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Thursday, April 5, 2012
Beneath a Meth Moon by Jacqueline Woodson
In fact, she makes friends right off the bat (easy to do in a small town)and becomes involved in cheerleading in her new hometown. It's small, but life seems to be taking a turn for the better. Laurel still sees water waves and her mother in her dreams, but her days are getting better. In fact, one night they get infinitely better when she meets T-Boom, captain of the basketball team.
He told her he had dreams for their future. He told her he'd be wealthy and independent. He told her she was the most beautiful girl in the world. He told her she should try chasing the moon. And she believed everything he told her.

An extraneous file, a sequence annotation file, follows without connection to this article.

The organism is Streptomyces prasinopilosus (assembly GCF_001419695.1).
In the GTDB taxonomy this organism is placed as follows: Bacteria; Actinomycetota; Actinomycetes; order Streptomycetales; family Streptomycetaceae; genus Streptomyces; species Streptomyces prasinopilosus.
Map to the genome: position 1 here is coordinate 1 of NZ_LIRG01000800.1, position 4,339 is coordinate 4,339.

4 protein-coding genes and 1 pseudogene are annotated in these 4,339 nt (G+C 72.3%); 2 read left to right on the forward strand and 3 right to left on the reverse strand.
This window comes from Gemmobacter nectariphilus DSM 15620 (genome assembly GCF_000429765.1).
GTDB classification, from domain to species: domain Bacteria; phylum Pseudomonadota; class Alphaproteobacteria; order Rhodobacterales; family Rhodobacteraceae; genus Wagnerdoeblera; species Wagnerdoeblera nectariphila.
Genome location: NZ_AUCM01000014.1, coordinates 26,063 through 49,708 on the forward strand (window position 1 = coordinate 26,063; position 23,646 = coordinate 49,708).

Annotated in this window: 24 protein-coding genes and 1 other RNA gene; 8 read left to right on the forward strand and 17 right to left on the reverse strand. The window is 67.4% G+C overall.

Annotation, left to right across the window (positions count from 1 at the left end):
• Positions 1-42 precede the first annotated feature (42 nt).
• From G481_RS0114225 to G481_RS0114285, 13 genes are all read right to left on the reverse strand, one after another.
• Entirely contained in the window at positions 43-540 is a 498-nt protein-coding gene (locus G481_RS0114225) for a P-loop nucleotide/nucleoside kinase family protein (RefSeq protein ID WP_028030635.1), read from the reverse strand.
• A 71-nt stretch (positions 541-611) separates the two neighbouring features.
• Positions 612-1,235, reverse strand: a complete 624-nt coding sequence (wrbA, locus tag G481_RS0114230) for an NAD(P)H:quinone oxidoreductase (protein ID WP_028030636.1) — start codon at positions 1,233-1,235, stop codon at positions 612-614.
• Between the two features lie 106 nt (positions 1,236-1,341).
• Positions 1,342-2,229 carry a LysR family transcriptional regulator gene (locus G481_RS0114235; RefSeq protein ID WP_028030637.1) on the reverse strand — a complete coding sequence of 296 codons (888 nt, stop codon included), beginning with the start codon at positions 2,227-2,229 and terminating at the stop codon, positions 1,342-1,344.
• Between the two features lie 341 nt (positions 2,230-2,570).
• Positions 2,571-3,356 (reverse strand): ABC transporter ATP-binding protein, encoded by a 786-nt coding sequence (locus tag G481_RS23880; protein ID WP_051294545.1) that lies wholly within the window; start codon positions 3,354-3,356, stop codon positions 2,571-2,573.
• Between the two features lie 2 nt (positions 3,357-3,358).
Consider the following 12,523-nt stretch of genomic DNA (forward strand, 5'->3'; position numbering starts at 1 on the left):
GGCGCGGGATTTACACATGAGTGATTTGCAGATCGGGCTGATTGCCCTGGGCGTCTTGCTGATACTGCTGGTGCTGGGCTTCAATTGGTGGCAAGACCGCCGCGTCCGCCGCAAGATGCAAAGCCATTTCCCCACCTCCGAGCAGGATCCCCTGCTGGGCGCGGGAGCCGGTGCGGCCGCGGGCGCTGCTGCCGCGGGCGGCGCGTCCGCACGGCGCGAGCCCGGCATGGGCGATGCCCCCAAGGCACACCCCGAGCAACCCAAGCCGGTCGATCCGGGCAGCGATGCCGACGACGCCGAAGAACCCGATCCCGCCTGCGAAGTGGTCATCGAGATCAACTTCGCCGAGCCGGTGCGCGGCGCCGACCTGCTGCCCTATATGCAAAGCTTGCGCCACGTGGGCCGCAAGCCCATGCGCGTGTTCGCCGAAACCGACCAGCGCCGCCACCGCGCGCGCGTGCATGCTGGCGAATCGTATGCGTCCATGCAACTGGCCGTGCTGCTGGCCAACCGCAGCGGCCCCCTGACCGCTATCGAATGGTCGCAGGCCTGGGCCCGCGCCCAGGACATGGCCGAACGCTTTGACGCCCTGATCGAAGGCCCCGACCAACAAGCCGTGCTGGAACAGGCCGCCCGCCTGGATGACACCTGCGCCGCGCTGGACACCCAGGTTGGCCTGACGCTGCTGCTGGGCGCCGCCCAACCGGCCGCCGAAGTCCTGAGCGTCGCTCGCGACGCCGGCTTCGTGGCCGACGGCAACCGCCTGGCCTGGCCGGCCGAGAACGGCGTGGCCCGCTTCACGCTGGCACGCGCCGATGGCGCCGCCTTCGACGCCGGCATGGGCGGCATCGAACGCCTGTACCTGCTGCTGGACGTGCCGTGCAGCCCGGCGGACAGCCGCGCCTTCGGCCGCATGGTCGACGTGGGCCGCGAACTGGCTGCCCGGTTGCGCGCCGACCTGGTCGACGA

Now, she's sitting on a cold street in pain. Her bones hurt, her teeth hurt, her skin itches. She needs another hit. Nothing else matters. Her life took another turn....is it too late?
Woodson takes a tale of emotional pain, misplaced trust, and methanphetamines and weaves a tale of hope, loss, love, and survival with near poetic quality. The reader watches Laurel's descent and can only hope she sees the salvation the other characters see within her reach. There is a distinct undertone of faith and religion, woven throughout the novel but without overpowering the storyline itself. In fact, it adds to the unique culture of small towns and they way the people in small towns react to adversity when it comes to their children and safety. It was refreshing to read about the subject of drug abuse and the worlds teens live in without the underlying grittiness seen in other novels with the same plot. This is one that can be placed at junior high or high school and is a fast read. Very Recommended.